it out – the kids have. The younger kids are much
more comfortable with it these days, I think because things
caught up which allowed people to understand at least certain
parts of what we’re doing, like dubstep. “Oh,
we get it, he’s doing Blitz Beats, I know what that
is. Or “Oh, he’s saying ‘fuck’ in
his songs – Seo had a fuck song, we get it.”
Or “There are girls onstage playing instruments that
aren’t singer/songwriters on guitars or Fiona Apple
on piano, we get it.” You know what I mean?
Q: Let’s talk about the girls for a minute, because
half of the band is female; do you think that there is still
a glass ceiling?
Jimmy: Oh hell yeah there is, definitely. It’s very
strange, there are not a lot of girls in this industry that
are not pop singers or singer/songwriters - that seems to
be what you always fall into if you’re a lady in this
industry, and if you’re not, people really want you
to be The Runaways. If you pick up a fucking guitar and
start singing aggressively, they’re like “Oh,
here comes Joan Jett, holy shit, here we go.”
Q: Yeah, there are like three people that you can be compared
Jimmy: Yeah, exactly, it’s a very small thing. Like
my wife, Chantal Claret (from Morningwood.)
Q: Great band.
Jimmy: She was out there on the radio, doing festivals,
all sorts of tours - she’s doing the exact same job
that I’m doing, and she does it similarly too. She’s
really smart, really quick - she doesn’t just get
up there, sing a song and then go “Hey, thank you
very much - rock on, Cleveland.” She had a real fucking
bravado up there onstage – still does. Meanwhile,
most people who saw that band were like “Oh she’s
like Debbie Harry come back. We want Blondie again.”
They can’t give up the seventies for chicks and move
Q: It’s true.
Jimmy: You know what I get pissed off at? There are no good
female DJs. There are millions of DJs, but there is no female
Deadmau5 or Skrillex.
Q: I think that they’re there, in the small clubs;
they just can’t break into the mainstream.
Jimmy: It’s really strange. I mean, there are female
rappers, there are female Rock N’ Rollers, there are
tons of female country stars, but no female DJs.
Q: Maybe they’re just not welcome? They’re not
welcome in the other genres either, so maybe they’re
having a hard time.
Jimmy: It’s sort of a double-edged sword. I find it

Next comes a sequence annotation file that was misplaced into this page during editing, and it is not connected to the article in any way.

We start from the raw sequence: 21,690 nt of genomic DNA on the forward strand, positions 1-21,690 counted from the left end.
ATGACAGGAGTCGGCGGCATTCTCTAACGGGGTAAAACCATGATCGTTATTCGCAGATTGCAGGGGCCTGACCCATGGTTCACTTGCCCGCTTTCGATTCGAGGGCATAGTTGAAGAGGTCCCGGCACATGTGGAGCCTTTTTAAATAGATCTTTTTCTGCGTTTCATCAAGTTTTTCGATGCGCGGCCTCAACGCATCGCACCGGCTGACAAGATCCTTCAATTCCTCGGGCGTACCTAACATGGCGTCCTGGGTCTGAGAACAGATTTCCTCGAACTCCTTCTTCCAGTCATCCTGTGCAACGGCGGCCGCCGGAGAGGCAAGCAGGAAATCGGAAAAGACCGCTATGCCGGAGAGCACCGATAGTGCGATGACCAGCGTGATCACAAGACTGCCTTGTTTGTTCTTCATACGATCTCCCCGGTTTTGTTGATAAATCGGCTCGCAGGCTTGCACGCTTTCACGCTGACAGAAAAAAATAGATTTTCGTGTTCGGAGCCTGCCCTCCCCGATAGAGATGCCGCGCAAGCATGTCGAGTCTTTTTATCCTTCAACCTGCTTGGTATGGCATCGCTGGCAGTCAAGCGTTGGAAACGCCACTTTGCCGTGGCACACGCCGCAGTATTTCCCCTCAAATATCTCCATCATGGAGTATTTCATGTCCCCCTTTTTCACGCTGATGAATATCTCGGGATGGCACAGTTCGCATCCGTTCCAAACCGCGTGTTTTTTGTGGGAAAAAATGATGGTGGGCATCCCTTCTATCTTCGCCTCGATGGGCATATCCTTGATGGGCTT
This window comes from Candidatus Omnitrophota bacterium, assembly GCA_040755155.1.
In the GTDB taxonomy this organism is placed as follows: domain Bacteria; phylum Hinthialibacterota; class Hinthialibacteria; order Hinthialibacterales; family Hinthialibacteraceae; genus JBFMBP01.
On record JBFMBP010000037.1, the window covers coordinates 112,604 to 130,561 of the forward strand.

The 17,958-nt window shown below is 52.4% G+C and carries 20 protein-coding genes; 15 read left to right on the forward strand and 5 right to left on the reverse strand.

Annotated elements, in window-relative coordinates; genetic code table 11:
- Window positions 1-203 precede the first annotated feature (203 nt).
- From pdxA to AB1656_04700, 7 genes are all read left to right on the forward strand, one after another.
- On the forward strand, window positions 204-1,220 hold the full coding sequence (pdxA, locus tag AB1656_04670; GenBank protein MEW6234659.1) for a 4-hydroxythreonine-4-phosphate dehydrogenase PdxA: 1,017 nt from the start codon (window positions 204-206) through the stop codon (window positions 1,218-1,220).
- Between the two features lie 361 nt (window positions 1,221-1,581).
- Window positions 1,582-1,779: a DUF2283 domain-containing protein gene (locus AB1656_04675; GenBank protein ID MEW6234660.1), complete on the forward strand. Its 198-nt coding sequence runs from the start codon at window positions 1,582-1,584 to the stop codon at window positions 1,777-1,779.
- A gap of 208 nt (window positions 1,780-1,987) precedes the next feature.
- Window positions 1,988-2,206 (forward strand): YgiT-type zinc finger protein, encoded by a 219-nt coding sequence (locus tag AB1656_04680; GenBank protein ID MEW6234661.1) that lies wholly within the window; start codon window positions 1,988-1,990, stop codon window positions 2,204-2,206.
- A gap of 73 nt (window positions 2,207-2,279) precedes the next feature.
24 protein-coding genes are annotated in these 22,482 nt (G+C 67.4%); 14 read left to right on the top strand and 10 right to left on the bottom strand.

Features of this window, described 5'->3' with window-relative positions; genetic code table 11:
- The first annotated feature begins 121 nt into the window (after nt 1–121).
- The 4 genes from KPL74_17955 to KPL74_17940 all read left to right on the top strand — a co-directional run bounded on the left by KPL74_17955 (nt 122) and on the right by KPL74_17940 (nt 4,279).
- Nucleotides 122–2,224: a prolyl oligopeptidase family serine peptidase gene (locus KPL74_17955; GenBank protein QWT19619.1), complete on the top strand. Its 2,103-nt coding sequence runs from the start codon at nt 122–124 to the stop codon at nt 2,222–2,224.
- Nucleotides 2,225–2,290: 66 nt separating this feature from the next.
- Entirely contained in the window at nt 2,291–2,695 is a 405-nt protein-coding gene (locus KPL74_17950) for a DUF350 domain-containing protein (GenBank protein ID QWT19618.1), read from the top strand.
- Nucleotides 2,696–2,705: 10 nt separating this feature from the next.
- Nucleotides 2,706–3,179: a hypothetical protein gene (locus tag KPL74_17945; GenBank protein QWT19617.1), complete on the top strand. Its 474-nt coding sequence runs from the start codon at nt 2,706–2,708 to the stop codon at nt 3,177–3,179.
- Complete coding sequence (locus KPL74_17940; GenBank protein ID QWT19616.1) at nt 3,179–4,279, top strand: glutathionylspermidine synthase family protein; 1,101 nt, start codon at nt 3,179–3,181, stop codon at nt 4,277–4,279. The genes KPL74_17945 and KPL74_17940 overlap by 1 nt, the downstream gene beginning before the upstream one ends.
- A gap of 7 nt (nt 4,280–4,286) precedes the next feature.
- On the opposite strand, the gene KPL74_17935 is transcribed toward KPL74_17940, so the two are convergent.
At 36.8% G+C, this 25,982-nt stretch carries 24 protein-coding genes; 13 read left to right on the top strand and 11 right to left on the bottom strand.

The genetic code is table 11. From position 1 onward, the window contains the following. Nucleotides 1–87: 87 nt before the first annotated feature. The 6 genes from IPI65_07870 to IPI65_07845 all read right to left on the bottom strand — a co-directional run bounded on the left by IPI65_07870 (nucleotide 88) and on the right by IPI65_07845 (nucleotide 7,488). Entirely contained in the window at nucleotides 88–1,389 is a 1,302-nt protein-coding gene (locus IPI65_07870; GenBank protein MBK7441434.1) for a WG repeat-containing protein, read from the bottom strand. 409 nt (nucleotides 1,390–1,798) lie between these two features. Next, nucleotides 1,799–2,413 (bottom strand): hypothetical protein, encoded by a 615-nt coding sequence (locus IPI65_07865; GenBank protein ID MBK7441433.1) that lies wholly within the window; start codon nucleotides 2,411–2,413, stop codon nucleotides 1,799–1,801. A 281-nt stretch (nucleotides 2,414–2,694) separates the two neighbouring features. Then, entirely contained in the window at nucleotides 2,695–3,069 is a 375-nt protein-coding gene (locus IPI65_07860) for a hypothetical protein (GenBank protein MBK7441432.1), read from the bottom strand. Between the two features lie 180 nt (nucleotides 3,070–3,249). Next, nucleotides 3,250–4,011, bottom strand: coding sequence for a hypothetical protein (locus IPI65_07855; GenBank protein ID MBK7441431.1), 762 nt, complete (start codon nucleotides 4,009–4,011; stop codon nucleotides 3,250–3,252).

very satisfying that girls can come to our show and get
inspired that they can do something besides just be a singer/songwriter.
They see Lyn-Z or Kitty come out and go “Oh shit,
I can play bass, I can play drums.”
Q: Yeah, we need role models.
Jimmy: I’m thinking “Oh, you’re gonna
have a battle on your hands, Little Girl, when you try to
be a drummer,” you know?
Q: Well, if Lyn-Z and Kitty weren’t there, and before
them, if Joan Jett and Patti Smith weren’t there,
the girls would have nobody to look to to maybe think “Hey,
this is something that I can do.”
Jimmy: I know, it’s important.
Q: Absolutely. So, do you get that a lot? Do you get a lot
of people asking you “How?” because when you’re
a groundbreaker, you’ve set a precedent that people
can now follow. Do people ask “How do I do it, how
do I get there? How do I start?”
Jimmy: They kind of do – there’s no real formula
though, and also we did things so unorthodoxly. We lucked
out that the unorthodox way that we’ve always done
things sort of became the way to do things. There was a
system to be unorthodox and fight against when it was 1999
and there was no major label, so for us to do all of the
wacky things that we did – even behind the scenes
– became the way to do things now.
We were releasing viral videos before YouTube, and we were
using message boards before there was social networking,
but now that’s the way that you do it. Social networking
- which is the modern form of the way that we always did
things – that’s the norm now. When we were doing
it, it wasn’t the norm. The norm was to get signed,
the record label does everything, and you hang on and hope
that it fucking works. Now, you have to be an entrepreneur
and do it yourself – get an iPhone and book your life.
Q: Is it weird to know that you had to pay your dues for
so long and then just see kids race right up the ladder
that you put there, or is it cool?